2016 proved another busy year for both our staff and students, with a new EU research grant for Clare Rowan’s Token Communities in the Ancient Mediterranean project and the publication of Michael Scott’s latest book Ancient Worlds. As Simon Swain’s investigation into Graeco-Arabic Medicine keeps the Department firmly on the map for cutting edge research, Kevin Butcher’s immensely successful collaboration with the University of Liverpool on Roman Metallurgy enters both its third stage and third decade. The project is now analysing over 2000 coins from the first issues of Septimius Severus in AD 193 to the final issues of Valerian and Gallienus in AD 260.
We have welcomed this year two new permanent members of staff – Emmanuela Bakola, expert in Greek drama, and Victoria Rimell, specialist in Latin literature. We also congratulate departmental prize-winners Joe Grimwade and Thomas Matthews-Boehmer as they go on to pursue funded MPhils at the University of Cambridge, Ghislaine Van der Ploeg and Alexander Peck on successful completion of their PhDs in Roman history, and Desiree Arbo, newly appointed an Early Career Fellow at the Institute for Advanced Study.
Alongside these achievements, the Classics Society continues to be a lively outlet for our students’ passion for their subject, impressing year on year with professional and enjoyable renditions of the very best Greek and Roman theatre has to offer. The Department has supported this exciting venture for the past two years, opening up our students’ talent to the general public and primary schools around the Midlands. Last year’s performance of Aristophanes’ Lysistrata welcomed over 550 school students from around the Midlands, who also enjoyed lectures from department members and our IAS Visiting Fellow Alistair Blanchard.
Please accept our warmest invitation to the upcoming production of Sophicle’s Antigone, which promises to be a similarly excellent – if somewhat less comedic – treat for all. With a chance for alumni guests to meet cast and crew, the public performance will take place on 23rd January 2017 and tickets are available online at Warwick Arts Centre.
Our work with primary schools and the wider community doesn’t end with these annual dramas. I have received another year’s funding from the AHRC for Latin Inscriptions in the Ashmolean collaborative project with Oxford University and the Ashmolean Museum. From its conception in 2013, the project has researched and catalogued all the Latin inscriptions in the Museum, a task not undertaken since 1763 when Richard Chandler wrote his Marmora Oxoniensia. Among the new displays we have set up at the Ashmolean – now open to the public – we had great fun last year staging a full Roman funeral procession through the museum. Next year the project will run its first Sutton Scholars Programme for Year 9 students.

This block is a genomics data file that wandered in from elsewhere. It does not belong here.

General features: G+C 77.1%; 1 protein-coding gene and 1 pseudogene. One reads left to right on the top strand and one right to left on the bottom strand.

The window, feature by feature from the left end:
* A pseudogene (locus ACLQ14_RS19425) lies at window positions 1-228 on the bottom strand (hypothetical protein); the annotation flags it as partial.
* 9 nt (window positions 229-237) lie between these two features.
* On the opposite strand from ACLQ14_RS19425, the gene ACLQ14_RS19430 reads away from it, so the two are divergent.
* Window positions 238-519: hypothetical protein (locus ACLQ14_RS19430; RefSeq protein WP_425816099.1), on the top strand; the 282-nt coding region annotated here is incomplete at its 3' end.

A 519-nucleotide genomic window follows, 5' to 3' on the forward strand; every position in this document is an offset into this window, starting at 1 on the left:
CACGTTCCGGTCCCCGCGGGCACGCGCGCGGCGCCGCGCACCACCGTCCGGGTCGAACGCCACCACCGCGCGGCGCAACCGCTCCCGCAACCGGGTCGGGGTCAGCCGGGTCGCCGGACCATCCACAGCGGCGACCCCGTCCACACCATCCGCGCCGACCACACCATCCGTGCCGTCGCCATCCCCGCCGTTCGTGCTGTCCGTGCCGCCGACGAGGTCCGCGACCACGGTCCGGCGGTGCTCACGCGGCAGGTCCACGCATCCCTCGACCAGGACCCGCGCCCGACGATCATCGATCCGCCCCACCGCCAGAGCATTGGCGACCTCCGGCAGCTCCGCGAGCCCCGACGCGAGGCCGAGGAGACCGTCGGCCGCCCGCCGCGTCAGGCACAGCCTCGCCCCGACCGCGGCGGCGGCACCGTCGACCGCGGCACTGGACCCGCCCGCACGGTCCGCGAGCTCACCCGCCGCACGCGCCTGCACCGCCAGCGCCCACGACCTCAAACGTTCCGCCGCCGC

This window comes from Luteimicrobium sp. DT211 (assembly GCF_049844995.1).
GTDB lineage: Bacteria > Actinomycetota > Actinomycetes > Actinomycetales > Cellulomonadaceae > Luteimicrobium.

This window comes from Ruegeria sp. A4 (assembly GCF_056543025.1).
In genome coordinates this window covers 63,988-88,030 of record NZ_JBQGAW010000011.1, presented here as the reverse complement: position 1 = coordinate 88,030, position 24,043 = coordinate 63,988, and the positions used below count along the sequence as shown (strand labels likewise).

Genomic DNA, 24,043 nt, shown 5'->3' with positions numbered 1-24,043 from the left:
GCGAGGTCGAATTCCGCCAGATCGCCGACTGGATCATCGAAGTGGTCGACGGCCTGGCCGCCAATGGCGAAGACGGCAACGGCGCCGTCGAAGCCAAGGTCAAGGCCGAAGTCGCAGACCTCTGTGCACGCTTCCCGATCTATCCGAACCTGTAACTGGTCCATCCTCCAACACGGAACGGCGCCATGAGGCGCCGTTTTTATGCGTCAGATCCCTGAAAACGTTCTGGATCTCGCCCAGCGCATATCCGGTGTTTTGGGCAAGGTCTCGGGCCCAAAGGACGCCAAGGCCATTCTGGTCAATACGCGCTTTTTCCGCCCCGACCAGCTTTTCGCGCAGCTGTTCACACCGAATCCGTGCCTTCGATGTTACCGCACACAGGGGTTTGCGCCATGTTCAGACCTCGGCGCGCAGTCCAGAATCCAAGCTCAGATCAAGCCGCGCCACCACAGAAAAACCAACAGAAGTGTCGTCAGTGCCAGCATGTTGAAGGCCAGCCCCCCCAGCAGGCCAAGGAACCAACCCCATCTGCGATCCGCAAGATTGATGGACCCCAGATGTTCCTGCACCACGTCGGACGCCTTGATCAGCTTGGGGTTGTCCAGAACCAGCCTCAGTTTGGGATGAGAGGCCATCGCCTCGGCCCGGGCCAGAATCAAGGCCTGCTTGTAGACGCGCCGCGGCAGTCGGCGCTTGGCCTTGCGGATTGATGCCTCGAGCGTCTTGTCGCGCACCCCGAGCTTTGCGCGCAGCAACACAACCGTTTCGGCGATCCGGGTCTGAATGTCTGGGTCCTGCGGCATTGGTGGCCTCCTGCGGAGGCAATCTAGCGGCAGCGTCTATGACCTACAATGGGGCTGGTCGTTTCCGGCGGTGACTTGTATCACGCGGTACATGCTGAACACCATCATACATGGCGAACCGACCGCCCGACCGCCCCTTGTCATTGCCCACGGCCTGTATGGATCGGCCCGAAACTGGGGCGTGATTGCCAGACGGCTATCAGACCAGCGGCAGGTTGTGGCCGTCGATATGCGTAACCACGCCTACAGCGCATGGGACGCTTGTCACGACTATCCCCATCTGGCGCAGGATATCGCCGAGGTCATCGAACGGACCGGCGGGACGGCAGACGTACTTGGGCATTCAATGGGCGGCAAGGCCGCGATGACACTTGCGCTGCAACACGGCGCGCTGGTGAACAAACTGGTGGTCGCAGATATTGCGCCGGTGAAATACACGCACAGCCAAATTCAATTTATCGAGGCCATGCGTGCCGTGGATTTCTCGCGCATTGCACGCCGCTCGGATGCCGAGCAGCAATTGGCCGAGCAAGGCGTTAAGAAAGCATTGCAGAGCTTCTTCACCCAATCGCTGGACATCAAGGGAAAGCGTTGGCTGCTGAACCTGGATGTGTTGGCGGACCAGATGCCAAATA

How to swear in Latin: Oxford schoolchildren learn how to launch an insult Roman-style.
We have also been touring primary schools around Oxford to introduce children to the ancient world. The children chose a Roman name and used their new identities to make clay inscriptions, choose Roman jobs and make votives to the gods. Finally they joined the Roman army – learning some Latin commands and making personalised sling bullets with messages for their enemies. Proving a huge success, we are continuing with this venture next year and I would be most happy to hear from any teachers among you who would like to share the wonders of the ancient world with your own young students.
Many thanks to all the staff, students and alumni who have contributed to this newsletter. We would love to hear from more of you, to share memories and photos of your time here and what you are all up to now. Please do get in touch by email to ArtsAlumni@warwick.ac.uk/ A.Cooley@warwick.ac.uk and I look forward to seeing lots of you at Antigone in January!